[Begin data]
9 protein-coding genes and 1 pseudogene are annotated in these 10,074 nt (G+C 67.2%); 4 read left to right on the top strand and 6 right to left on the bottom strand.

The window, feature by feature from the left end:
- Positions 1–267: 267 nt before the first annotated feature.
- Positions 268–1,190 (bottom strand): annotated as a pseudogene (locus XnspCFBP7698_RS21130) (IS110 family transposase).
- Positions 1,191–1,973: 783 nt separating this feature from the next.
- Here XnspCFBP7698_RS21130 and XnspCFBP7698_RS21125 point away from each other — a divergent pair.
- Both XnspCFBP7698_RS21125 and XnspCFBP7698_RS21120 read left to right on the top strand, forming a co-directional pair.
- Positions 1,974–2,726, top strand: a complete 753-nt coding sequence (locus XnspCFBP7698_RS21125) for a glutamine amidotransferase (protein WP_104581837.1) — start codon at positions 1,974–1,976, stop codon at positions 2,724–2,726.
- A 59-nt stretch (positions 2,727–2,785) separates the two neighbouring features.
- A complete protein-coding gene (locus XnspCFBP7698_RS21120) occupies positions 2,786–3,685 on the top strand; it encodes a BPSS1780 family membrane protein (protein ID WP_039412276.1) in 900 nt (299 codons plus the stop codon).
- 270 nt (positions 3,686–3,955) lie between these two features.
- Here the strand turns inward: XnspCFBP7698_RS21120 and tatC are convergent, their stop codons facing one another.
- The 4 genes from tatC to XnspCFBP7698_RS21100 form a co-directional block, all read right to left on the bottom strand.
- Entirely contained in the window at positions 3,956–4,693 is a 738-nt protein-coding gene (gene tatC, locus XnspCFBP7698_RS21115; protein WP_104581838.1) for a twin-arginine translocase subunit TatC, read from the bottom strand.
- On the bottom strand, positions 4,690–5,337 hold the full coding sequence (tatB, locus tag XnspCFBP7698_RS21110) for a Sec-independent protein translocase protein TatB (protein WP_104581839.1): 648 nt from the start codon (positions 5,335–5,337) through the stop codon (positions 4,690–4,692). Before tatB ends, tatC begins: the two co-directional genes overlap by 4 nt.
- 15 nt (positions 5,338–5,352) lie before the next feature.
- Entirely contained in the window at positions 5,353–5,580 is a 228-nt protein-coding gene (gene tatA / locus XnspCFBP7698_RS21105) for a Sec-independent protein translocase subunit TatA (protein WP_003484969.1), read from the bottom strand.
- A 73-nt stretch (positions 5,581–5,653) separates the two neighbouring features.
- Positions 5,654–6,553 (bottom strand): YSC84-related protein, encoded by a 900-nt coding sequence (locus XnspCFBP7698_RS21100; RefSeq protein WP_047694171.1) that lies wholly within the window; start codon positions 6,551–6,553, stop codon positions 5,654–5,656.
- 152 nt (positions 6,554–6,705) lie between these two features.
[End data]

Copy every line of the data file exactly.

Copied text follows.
9 protein-coding genes and 1 pseudogene are annotated in these 10,074 nt (G+C 67.2%); 4 read left to right on the top strand and 6 right to left on the bottom strand.

The window, feature by feature from the left end:
- Positions 1–267: 267 nt before the first annotated feature.
- Positions 268–1,190 (bottom strand): annotated as a pseudogene (locus XnspCFBP7698_RS21130) (IS110 family transposase).
- Positions 1,191–1,973: 783 nt separating this feature from the next.
- Here XnspCFBP7698_RS21130 and XnspCFBP7698_RS21125 point away from each other — a divergent pair.
- Both XnspCFBP7698_RS21125 and XnspCFBP7698_RS21120 read left to right on the top strand, forming a co-directional pair.
- Positions 1,974–2,726, top strand: a complete 753-nt coding sequence (locus XnspCFBP7698_RS21125) for a glutamine amidotransferase (protein WP_104581837.1) — start codon at positions 1,974–1,976, stop codon at positions 2,724–2,726.
- A 59-nt stretch (positions 2,727–2,785) separates the two neighbouring features.
- A complete protein-coding gene (locus XnspCFBP7698_RS21120) occupies positions 2,786–3,685 on the top strand; it encodes a BPSS1780 family membrane protein (protein ID WP_039412276.1) in 900 nt (299 codons plus the stop codon).
- 270 nt (positions 3,686–3,955) lie between these two features.
- Here the strand turns inward: XnspCFBP7698_RS21120 and tatC are convergent, their stop codons facing one another.
- The 4 genes from tatC to XnspCFBP7698_RS21100 form a co-directional block, all read right to left on the bottom strand.
- Entirely contained in the window at positions 3,956–4,693 is a 738-nt protein-coding gene (gene tatC, locus XnspCFBP7698_RS21115; protein WP_104581838.1) for a twin-arginine translocase subunit TatC, read from the bottom strand.
- On the bottom strand, positions 4,690–5,337 hold the full coding sequence (tatB, locus tag XnspCFBP7698_RS21110) for a Sec-independent protein translocase protein TatB (protein WP_104581839.1): 648 nt from the start codon (positions 5,335–5,337) through the stop codon (positions 4,690–4,692). Before tatB ends, tatC begins: the two co-directional genes overlap by 4 nt.
- 15 nt (positions 5,338–5,352) lie before the next feature.
- Entirely contained in the window at positions 5,353–5,580 is a 228-nt protein-coding gene (gene tatA / locus XnspCFBP7698_RS21105) for a Sec-independent protein translocase subunit TatA (protein WP_003484969.1), read from the bottom strand.
- A 73-nt stretch (positions 5,581–5,653) separates the two neighbouring features.
- Positions 5,654–6,553 (bottom strand): YSC84-related protein, encoded by a 900-nt coding sequence (locus XnspCFBP7698_RS21100; RefSeq protein WP_047694171.1) that lies wholly within the window; start codon positions 6,551–6,553, stop codon positions 5,654–5,656.
- 152 nt (positions 6,554–6,705) lie between these two features.